- Building — This is what I’m working on right now! I keep this at a maximum of 2 projects. For me, anything more than that turns into a juggling act and no real progress on any of them gets made. In the comments of each card, I’ll put updates when it seems fitting so that in the end there’s a nice little timeline of the effort that went into completing it. Once it’s in this column, there’s no going back. I’m going to complete this project and get it out no matter what.
- Launched — Once what I’m building goes live to the public, it ends up in this column! Just because it’s here, doesn’t mean the work is done either. If I need to do any updates to an app, fix a bug, or add in a feature, I’ll tack on a comment to the card and set a date for when I’m going to have it done.
While I do recommend a Kanban-style app for this, you can really use any tool at your dispense. Separate columns in a Spreadsheet or even just different sections in a word doc will accomplish the same thing. The real thrill comes with watching your ideas move from place to place, and your “Launched” section slowly grow longer.
#2 — Ask yourself mindful questions
Habits, by nature, are things that you do without any real conscious thought process. Your body or mind will just start doing something without you fully realizing what’s happening. It’s easy to get caught up in trivial things.
The best way to combat those mindless habits, quite simply, is by practising mindfulness. Ground yourself in the current moment and decide if what you’re doing right now, is moving you toward a positive direction (or away from it). The easiest way I’ve found to get started is with a single question:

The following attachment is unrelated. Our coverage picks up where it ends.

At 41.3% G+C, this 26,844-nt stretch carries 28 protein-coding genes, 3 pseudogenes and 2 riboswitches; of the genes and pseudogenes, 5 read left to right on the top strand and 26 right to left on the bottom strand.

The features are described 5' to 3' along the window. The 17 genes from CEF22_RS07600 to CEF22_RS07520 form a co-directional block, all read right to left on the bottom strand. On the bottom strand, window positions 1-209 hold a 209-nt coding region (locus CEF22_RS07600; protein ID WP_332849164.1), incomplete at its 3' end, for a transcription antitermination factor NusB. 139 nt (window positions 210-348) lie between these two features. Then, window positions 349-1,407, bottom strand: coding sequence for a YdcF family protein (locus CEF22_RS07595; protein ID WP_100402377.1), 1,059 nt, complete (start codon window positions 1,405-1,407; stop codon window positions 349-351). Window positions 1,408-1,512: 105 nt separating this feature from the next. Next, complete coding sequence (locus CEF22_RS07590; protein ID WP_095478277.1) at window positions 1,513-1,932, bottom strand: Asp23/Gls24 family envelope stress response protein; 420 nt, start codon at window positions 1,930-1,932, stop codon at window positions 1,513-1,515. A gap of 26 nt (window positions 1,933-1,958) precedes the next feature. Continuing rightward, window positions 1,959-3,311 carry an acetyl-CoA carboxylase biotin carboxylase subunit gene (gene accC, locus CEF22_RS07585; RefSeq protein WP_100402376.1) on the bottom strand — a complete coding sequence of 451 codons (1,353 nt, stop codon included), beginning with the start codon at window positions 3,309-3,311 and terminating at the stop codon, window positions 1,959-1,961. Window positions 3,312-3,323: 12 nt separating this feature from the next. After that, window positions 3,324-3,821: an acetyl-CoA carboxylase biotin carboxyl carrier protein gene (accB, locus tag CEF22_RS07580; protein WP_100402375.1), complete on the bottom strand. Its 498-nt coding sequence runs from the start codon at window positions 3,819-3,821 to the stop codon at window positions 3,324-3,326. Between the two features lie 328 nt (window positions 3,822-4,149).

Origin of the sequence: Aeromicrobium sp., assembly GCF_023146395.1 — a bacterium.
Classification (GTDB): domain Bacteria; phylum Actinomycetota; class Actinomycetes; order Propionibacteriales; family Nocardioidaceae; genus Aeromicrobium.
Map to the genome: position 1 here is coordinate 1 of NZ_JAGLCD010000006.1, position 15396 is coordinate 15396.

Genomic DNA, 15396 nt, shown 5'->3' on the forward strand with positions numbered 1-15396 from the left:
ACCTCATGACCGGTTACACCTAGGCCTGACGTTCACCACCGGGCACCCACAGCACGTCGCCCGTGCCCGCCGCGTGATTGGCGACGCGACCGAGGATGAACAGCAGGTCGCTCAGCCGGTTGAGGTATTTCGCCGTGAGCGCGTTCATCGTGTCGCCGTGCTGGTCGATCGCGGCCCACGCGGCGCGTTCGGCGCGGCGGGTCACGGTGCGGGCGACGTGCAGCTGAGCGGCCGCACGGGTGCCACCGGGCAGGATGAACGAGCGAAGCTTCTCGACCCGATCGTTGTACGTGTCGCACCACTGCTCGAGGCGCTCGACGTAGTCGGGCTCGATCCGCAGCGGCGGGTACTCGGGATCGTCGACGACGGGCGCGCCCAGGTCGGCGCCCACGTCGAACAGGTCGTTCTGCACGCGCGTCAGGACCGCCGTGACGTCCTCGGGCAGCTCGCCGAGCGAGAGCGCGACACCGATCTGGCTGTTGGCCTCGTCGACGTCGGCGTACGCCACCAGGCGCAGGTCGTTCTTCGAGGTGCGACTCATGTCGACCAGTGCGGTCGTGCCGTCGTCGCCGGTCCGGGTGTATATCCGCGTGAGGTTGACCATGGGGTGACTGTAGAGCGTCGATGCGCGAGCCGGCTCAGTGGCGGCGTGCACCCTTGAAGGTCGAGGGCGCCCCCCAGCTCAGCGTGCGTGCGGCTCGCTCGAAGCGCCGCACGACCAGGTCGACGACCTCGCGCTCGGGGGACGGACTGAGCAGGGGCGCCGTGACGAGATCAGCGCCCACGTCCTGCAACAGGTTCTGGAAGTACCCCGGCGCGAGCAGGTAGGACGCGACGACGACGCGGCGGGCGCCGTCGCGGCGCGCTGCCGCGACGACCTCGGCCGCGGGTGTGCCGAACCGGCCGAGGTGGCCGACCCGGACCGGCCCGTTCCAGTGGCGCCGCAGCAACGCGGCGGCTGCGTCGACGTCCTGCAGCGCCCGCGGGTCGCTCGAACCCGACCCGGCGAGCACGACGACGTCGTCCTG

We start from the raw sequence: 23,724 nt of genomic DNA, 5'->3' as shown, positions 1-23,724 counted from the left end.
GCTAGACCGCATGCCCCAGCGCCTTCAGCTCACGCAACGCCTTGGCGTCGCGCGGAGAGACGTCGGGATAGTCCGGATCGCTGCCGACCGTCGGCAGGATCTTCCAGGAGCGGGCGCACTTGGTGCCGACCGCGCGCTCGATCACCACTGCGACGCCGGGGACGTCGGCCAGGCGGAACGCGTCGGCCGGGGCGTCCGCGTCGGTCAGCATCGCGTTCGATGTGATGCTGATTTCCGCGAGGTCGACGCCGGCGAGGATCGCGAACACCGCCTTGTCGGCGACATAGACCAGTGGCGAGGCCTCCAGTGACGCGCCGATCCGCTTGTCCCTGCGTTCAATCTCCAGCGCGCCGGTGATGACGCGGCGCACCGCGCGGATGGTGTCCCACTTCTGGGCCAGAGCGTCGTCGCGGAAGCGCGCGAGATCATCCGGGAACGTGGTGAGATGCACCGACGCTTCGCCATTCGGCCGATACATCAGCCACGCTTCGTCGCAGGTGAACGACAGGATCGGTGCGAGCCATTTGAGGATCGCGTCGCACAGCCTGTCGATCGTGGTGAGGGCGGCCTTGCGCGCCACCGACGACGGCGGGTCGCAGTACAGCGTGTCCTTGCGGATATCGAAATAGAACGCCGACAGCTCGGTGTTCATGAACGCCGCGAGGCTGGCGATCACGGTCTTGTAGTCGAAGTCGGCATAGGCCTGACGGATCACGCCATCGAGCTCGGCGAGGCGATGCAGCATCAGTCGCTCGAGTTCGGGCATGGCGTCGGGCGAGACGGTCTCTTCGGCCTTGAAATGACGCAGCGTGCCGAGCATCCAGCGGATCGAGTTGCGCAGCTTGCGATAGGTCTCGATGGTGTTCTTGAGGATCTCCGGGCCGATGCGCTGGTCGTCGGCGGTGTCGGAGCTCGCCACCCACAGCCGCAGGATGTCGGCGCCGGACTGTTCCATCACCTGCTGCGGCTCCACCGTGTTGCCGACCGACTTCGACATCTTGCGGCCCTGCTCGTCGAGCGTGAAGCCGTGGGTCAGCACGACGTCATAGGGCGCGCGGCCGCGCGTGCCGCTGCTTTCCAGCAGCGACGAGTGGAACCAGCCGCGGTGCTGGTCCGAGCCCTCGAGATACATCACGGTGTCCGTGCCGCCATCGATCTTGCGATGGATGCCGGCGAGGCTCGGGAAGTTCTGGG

Is what I’m doing right now helping my future self?
I’ve found that personally, this question has helped me break my worst habits and replace them with exponentially better ones throughout 2018.
It asks a simple question and expects a yes or no answer, is what you’re doing at this very moment in time, going to put you in the destination that you want to be in?
Ask yourself this periodically throughout the day, once an hour or so. You might be surprised to find how easy it is to get locked up into routines, but also how easy it is to recognize what you’re doing and redirect that effort.
#3 — Break down large goals into bite-sized tasks
We’ve found a way to organize our thoughts and projects, realize when we’re slacking and need to get on a better path, now how about actually managing what we need to get done day-to-day? It might be cliche at this point, but it’s time to turn to To-do lists.
When you sit down and start working on your project, you might have a mental map of what you should do to get from Point A (where it’s at right now) to Point B (where you want the project to end up). Storing those steps in your head though can be taxing.
Personally, I like Todoist, as long as you can jot down a list of steps or tasks that you need to accomplish in order to finish a larger project. Your “parent task” should be something fairly broad or complex. For example, if I’m working on a website it might be something like “Build the account settings page”.
Under that, we’ll put our “child” tasks. This is where we break out all of the steps necessary to accomplish the parent.
So, what next?
Some of these might not work for you, or need adjustments to fit you as an individual. There’s nothing wrong with that! There’s not going to be a magic solution that fits everyone. The goal is to find something that provides you with the tools to organize your ideas and create a way of constant evaluation and completion.